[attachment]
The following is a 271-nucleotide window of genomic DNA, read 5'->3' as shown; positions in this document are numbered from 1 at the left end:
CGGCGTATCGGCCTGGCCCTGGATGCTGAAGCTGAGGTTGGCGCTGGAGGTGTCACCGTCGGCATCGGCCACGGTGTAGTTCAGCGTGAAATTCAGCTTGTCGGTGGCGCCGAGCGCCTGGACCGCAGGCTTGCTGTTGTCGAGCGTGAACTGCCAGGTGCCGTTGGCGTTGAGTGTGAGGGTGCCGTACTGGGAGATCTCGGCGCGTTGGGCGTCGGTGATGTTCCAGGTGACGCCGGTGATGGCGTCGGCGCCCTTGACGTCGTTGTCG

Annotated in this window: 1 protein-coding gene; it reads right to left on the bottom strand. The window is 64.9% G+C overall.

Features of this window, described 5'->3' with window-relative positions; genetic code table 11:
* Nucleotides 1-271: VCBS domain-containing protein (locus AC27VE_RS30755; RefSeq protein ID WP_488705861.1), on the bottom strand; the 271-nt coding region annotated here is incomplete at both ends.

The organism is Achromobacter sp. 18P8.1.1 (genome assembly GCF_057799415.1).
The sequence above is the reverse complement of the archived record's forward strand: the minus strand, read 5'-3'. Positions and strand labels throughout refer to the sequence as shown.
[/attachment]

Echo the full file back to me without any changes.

The following is a 271-nucleotide window of genomic DNA, read 5'->3' as shown; positions in this document are numbered from 1 at the left end:
CGGCGTATCGGCCTGGCCCTGGATGCTGAAGCTGAGGTTGGCGCTGGAGGTGTCACCGTCGGCATCGGCCACGGTGTAGTTCAGCGTGAAATTCAGCTTGTCGGTGGCGCCGAGCGCCTGGACCGCAGGCTTGCTGTTGTCGAGCGTGAACTGCCAGGTGCCGTTGGCGTTGAGTGTGAGGGTGCCGTACTGGGAGATCTCGGCGCGTTGGGCGTCGGTGATGTTCCAGGTGACGCCGGTGATGGCGTCGGCGCCCTTGACGTCGTTGTCG

Annotated in this window: 1 protein-coding gene; it reads right to left on the bottom strand. The window is 64.9% G+C overall.

Features of this window, described 5'->3' with window-relative positions; genetic code table 11:
* Nucleotides 1-271: VCBS domain-containing protein (locus AC27VE_RS30755; RefSeq protein ID WP_488705861.1), on the bottom strand; the 271-nt coding region annotated here is incomplete at both ends.

The organism is Achromobacter sp. 18P8.1.1 (genome assembly GCF_057799415.1).
The sequence above is the reverse complement of the archived record's forward strand: the minus strand, read 5'-3'. Positions and strand labels throughout refer to the sequence as shown.